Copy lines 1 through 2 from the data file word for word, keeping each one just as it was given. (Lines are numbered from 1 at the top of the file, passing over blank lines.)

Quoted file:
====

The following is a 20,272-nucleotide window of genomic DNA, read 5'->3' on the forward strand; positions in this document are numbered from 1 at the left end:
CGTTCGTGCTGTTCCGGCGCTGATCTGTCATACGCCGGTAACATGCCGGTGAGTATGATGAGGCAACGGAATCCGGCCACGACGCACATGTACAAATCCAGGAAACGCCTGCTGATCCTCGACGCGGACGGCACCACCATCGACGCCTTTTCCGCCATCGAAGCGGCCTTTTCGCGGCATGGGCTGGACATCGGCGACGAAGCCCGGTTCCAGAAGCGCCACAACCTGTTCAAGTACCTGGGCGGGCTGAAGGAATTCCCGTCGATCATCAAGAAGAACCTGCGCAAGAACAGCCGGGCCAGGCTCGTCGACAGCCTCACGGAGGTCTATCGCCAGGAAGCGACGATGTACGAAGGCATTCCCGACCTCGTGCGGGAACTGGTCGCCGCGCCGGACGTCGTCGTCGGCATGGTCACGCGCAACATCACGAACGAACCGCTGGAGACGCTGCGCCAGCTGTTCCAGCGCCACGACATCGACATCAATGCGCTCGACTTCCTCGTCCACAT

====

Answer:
The following is a 20,272-nucleotide window of genomic DNA, read 5'->3' on the forward strand; positions in this document are numbered from 1 at the left end:
CGTTCGTGCTGTTCCGGCGCTGATCTGTCATACGCCGGTAACATGCCGGTGAGTATGATGAGGCAACGGAATCCGGCCACGACGCACATGTACAAATCCAGGAAACGCCTGCTGATCCTCGACGCGGACGGCACCACCATCGACGCCTTTTCCGCCATCGAAGCGGCCTTTTCGCGGCATGGGCTGGACATCGGCGACGAAGCCCGGTTCCAGAAGCGCCACAACCTGTTCAAGTACCTGGGCGGGCTGAAGGAATTCCCGTCGATCATCAAGAAGAACCTGCGCAAGAACAGCCGGGCCAGGCTCGTCGACAGCCTCACGGAGGTCTATCGCCAGGAAGCGACGATGTACGAAGGCATTCCCGACCTCGTGCGGGAACTGGTCGCCGCGCCGGACGTCGTCGTCGGCATGGTCACGCGCAACATCACGAACGAACCGCTGGAGACGCTGCGCCAGCTGTTCCAGCGCCACGACATCGACATCAATGCGCTCGACTTCCTCGTCCACAT